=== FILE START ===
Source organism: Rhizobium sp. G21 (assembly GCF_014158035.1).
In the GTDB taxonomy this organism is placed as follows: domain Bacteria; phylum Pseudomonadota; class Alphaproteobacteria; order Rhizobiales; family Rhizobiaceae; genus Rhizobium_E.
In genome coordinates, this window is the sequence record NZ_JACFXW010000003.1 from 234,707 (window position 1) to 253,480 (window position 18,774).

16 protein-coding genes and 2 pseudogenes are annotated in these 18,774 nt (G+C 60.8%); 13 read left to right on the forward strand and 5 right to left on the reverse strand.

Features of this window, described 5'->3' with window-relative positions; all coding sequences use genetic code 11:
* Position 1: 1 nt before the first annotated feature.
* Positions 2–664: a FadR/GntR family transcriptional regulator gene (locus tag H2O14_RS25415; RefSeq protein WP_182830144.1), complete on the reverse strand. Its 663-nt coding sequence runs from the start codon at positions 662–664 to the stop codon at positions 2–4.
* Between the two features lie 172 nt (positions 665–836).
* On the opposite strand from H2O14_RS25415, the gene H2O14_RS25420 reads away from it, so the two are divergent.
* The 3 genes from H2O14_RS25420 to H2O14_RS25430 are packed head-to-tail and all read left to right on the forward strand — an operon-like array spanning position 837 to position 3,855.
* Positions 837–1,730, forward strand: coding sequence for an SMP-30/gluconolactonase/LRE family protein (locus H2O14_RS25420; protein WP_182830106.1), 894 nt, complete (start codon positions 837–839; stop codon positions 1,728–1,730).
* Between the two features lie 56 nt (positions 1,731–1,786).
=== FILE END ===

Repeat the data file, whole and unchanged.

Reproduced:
Source organism: Rhizobium sp. G21 (assembly GCF_014158035.1).
In the GTDB taxonomy this organism is placed as follows: domain Bacteria; phylum Pseudomonadota; class Alphaproteobacteria; order Rhizobiales; family Rhizobiaceae; genus Rhizobium_E.
In genome coordinates, this window is the sequence record NZ_JACFXW010000003.1 from 234,707 (window position 1) to 253,480 (window position 18,774).

16 protein-coding genes and 2 pseudogenes are annotated in these 18,774 nt (G+C 60.8%); 13 read left to right on the forward strand and 5 right to left on the reverse strand.

Features of this window, described 5'->3' with window-relative positions; all coding sequences use genetic code 11:
* Position 1: 1 nt before the first annotated feature.
* Positions 2–664: a FadR/GntR family transcriptional regulator gene (locus tag H2O14_RS25415; RefSeq protein WP_182830144.1), complete on the reverse strand. Its 663-nt coding sequence runs from the start codon at positions 662–664 to the stop codon at positions 2–4.
* Between the two features lie 172 nt (positions 665–836).
* On the opposite strand from H2O14_RS25415, the gene H2O14_RS25420 reads away from it, so the two are divergent.
* The 3 genes from H2O14_RS25420 to H2O14_RS25430 are packed head-to-tail and all read left to right on the forward strand — an operon-like array spanning position 837 to position 3,855.
* Positions 837–1,730, forward strand: coding sequence for an SMP-30/gluconolactonase/LRE family protein (locus H2O14_RS25420; protein WP_182830106.1), 894 nt, complete (start codon positions 837–839; stop codon positions 1,728–1,730).
* Between the two features lie 56 nt (positions 1,731–1,786).